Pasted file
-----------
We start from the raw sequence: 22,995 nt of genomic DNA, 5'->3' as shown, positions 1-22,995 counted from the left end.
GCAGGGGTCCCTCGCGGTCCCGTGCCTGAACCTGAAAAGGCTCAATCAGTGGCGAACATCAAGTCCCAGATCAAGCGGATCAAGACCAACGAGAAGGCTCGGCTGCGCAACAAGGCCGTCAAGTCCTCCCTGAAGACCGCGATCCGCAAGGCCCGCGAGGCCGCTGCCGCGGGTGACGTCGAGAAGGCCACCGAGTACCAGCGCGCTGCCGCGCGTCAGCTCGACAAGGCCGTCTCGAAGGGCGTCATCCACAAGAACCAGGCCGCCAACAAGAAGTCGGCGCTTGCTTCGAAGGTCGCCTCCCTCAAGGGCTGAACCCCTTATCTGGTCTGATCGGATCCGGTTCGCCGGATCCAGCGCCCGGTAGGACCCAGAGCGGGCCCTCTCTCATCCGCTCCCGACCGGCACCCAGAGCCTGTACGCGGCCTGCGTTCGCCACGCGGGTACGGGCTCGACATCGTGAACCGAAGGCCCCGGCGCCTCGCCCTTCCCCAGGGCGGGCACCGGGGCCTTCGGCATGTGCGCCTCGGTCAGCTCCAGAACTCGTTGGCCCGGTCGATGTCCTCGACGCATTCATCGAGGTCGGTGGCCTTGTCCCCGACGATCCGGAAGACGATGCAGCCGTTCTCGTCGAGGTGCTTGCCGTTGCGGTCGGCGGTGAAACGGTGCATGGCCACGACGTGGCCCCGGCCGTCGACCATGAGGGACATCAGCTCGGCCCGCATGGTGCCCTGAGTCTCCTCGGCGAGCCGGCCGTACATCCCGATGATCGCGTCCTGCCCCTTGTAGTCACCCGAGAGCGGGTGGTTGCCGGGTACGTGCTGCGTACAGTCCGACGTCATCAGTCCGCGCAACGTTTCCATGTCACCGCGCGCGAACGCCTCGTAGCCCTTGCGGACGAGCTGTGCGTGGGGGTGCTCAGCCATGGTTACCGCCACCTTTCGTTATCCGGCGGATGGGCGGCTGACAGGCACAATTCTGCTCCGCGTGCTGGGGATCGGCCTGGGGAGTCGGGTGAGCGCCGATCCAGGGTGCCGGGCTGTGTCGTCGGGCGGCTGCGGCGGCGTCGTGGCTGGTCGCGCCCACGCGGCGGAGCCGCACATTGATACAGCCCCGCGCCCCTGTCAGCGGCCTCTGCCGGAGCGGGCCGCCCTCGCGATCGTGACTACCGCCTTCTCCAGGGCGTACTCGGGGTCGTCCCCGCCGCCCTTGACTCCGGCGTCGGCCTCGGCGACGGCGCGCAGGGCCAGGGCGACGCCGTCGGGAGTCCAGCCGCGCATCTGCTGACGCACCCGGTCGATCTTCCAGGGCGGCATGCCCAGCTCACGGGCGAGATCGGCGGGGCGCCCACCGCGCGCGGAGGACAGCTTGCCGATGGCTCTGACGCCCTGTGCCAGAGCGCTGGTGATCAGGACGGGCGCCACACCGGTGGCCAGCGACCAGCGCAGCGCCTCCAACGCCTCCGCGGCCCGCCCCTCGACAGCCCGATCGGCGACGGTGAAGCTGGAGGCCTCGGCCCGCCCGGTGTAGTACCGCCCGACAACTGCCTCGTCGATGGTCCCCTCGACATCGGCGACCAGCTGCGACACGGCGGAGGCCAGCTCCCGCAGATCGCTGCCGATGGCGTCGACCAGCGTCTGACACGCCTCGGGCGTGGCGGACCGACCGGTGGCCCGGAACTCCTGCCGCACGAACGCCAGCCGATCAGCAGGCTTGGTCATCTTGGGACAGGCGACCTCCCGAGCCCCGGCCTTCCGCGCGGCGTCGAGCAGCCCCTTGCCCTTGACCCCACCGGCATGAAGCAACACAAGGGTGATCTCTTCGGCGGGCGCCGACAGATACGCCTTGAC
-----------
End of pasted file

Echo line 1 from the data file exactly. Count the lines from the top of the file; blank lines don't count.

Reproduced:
We start from the raw sequence: 22,995 nt of genomic DNA, 5'->3' as shown, positions 1-22,995 counted from the left end.